University Department of Clinical Oncology Newcastle General Hospital Newcastle upon Tyne England
May 1992 Correspondence to: Dr. L. C. Tham, 49 The Chare, Leazes Square, Newcastle upon Tyne, NEI 4DD, England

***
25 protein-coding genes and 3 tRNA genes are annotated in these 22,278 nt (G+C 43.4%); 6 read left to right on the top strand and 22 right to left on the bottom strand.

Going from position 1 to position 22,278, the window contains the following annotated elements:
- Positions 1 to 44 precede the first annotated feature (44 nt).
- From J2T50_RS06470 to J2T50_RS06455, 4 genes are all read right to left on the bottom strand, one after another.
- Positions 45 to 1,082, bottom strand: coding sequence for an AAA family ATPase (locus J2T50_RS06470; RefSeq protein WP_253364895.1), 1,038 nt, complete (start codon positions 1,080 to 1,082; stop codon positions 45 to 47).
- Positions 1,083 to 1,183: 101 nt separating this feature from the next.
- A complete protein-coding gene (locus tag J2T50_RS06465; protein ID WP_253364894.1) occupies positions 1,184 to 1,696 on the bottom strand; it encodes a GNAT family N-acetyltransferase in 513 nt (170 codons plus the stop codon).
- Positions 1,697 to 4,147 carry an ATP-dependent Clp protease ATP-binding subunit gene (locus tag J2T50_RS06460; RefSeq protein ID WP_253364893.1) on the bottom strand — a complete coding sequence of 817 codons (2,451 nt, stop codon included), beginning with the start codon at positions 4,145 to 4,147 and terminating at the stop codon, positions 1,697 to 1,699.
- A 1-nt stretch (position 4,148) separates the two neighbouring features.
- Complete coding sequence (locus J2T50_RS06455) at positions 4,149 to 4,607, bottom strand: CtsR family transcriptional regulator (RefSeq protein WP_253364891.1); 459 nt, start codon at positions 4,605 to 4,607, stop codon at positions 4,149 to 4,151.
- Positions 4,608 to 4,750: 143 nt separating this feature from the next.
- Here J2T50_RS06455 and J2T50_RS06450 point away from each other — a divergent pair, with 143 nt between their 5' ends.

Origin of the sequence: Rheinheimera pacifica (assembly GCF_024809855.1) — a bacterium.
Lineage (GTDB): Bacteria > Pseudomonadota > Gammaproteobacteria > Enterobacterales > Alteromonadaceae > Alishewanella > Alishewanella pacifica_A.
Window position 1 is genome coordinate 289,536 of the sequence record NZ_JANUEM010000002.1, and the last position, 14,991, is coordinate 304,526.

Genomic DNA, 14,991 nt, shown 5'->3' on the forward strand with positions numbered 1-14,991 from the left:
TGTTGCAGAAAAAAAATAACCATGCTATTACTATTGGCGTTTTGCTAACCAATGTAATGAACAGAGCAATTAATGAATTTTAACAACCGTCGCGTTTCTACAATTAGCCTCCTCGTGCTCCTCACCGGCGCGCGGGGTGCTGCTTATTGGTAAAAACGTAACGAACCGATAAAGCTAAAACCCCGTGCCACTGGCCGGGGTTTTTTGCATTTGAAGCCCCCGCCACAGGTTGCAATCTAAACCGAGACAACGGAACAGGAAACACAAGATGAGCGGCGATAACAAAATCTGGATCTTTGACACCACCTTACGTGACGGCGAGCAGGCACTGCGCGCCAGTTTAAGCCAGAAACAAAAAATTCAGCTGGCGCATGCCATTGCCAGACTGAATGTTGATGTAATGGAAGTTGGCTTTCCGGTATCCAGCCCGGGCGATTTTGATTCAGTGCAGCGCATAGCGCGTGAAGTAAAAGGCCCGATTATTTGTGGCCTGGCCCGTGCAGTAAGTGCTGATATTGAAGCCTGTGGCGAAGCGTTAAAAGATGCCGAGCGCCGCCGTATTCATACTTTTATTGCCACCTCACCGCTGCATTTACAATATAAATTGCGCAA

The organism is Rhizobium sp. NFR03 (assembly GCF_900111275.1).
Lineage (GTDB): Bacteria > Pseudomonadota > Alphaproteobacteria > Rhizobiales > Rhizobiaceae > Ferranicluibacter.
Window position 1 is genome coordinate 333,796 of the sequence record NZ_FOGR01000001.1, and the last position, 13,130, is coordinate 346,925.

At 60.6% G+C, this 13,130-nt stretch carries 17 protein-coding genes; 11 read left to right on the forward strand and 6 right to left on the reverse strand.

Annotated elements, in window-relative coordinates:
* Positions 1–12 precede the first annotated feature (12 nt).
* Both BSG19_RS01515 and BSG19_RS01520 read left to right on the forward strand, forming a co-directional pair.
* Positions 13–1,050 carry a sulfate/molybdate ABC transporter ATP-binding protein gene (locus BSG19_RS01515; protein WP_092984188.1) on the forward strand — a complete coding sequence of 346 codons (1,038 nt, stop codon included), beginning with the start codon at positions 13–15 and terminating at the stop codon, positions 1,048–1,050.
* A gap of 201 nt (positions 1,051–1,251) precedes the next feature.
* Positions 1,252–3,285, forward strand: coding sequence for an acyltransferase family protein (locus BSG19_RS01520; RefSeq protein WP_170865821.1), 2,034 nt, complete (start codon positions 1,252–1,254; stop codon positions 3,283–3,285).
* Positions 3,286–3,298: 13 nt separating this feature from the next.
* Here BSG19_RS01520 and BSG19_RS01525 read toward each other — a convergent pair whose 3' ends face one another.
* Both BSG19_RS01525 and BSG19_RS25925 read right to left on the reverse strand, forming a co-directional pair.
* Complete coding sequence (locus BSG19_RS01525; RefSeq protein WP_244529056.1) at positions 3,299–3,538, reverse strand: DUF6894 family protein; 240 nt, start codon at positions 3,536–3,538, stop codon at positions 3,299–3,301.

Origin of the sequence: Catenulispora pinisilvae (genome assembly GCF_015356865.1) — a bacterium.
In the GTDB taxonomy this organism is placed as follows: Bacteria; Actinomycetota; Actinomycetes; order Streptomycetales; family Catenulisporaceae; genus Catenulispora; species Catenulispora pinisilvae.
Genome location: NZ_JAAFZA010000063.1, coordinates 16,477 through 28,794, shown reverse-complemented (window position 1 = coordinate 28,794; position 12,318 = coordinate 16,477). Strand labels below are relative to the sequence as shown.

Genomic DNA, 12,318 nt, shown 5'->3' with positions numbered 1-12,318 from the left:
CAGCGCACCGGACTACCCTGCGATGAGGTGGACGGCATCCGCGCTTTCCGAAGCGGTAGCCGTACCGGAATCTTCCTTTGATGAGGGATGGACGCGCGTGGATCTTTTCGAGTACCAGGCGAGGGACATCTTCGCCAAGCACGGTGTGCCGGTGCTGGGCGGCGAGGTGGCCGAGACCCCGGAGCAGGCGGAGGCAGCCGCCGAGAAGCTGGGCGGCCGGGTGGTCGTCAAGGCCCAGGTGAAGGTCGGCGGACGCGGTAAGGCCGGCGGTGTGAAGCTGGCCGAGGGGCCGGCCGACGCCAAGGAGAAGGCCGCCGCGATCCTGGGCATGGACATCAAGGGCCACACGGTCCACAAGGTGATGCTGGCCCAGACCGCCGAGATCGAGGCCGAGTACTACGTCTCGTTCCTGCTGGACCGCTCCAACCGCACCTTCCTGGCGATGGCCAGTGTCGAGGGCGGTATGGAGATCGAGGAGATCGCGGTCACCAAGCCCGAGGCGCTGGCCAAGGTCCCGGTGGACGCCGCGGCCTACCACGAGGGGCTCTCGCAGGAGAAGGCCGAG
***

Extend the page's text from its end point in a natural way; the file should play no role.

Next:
REFERENCES 1. Kimmel DW, ONeill BP. Systemic cancer presenting as diabetes insipidus: clinical and radiographic features of l l patients with a review of metastatic-induced diabetes insipidus. Cancer 1983; 52: 2355-8. 2. Teears RJ, Silverman EM. Clinicopathologic review of 88 cases of carcinoma metastatic to the pituitary gland. Cancer 1975; 36: 216-20. 3. Houck WA, Olsen KB, Horton J. Clinical features of tumour metstasis to the pituitary. Cancer 1970; 26: 656-9. 4. Yap YK, Tashima CK, Blumenschein GR, et al. Diabetes insipidus and breast cancer. Arch Intern Med 1979; 139: 100911. 5. Cantwell BMJ, Idle M, Millward MJ, et al. Encephalopathy due to hyponatremia and inappropriate arginine vasopressin secretion following an intravenous ifosfamide infusion. Ann Oncol 1990; 1: 232.